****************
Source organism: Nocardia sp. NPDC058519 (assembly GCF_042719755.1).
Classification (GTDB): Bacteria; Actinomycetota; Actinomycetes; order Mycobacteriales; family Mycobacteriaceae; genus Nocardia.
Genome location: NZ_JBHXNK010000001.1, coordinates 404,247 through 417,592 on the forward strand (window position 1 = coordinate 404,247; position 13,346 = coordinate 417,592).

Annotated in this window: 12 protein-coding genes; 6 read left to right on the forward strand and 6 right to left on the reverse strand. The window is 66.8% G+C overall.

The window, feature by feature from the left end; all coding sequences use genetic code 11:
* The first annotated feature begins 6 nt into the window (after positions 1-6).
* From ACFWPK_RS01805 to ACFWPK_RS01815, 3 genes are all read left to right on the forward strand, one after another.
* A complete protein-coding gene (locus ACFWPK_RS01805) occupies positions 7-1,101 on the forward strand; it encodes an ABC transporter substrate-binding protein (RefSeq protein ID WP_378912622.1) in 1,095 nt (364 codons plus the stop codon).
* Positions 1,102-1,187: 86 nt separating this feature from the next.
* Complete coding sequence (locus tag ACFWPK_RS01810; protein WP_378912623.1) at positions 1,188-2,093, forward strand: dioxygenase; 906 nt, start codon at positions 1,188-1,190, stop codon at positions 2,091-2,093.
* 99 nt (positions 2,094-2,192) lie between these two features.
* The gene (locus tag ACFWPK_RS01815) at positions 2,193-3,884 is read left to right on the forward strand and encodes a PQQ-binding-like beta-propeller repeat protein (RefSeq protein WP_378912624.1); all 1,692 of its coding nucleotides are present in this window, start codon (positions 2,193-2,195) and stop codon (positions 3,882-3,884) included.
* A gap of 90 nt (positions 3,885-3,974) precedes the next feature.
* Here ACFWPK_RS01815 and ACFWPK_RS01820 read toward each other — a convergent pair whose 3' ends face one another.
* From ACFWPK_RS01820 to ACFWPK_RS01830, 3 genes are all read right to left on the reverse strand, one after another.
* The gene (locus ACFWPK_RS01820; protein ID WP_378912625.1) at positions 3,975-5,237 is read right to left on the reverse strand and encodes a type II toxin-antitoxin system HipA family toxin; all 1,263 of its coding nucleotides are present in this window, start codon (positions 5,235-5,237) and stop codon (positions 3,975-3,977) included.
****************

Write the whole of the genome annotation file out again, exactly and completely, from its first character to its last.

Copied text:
Source organism: Nocardia sp. NPDC058519 (assembly GCF_042719755.1).
Classification (GTDB): Bacteria; Actinomycetota; Actinomycetes; order Mycobacteriales; family Mycobacteriaceae; genus Nocardia.
Genome location: NZ_JBHXNK010000001.1, coordinates 404,247 through 417,592 on the forward strand (window position 1 = coordinate 404,247; position 13,346 = coordinate 417,592).

Annotated in this window: 12 protein-coding genes; 6 read left to right on the forward strand and 6 right to left on the reverse strand. The window is 66.8% G+C overall.

The window, feature by feature from the left end; all coding sequences use genetic code 11:
* The first annotated feature begins 6 nt into the window (after positions 1-6).
* From ACFWPK_RS01805 to ACFWPK_RS01815, 3 genes are all read left to right on the forward strand, one after another.
* A complete protein-coding gene (locus ACFWPK_RS01805) occupies positions 7-1,101 on the forward strand; it encodes an ABC transporter substrate-binding protein (RefSeq protein ID WP_378912622.1) in 1,095 nt (364 codons plus the stop codon).
* Positions 1,102-1,187: 86 nt separating this feature from the next.
* Complete coding sequence (locus tag ACFWPK_RS01810; protein WP_378912623.1) at positions 1,188-2,093, forward strand: dioxygenase; 906 nt, start codon at positions 1,188-1,190, stop codon at positions 2,091-2,093.
* 99 nt (positions 2,094-2,192) lie between these two features.
* The gene (locus tag ACFWPK_RS01815) at positions 2,193-3,884 is read left to right on the forward strand and encodes a PQQ-binding-like beta-propeller repeat protein (RefSeq protein WP_378912624.1); all 1,692 of its coding nucleotides are present in this window, start codon (positions 2,193-2,195) and stop codon (positions 3,882-3,884) included.
* A gap of 90 nt (positions 3,885-3,974) precedes the next feature.
* Here ACFWPK_RS01815 and ACFWPK_RS01820 read toward each other — a convergent pair whose 3' ends face one another.
* From ACFWPK_RS01820 to ACFWPK_RS01830, 3 genes are all read right to left on the reverse strand, one after another.
* The gene (locus ACFWPK_RS01820; protein ID WP_378912625.1) at positions 3,975-5,237 is read right to left on the reverse strand and encodes a type II toxin-antitoxin system HipA family toxin; all 1,263 of its coding nucleotides are present in this window, start codon (positions 5,235-5,237) and stop codon (positions 3,975-3,977) included.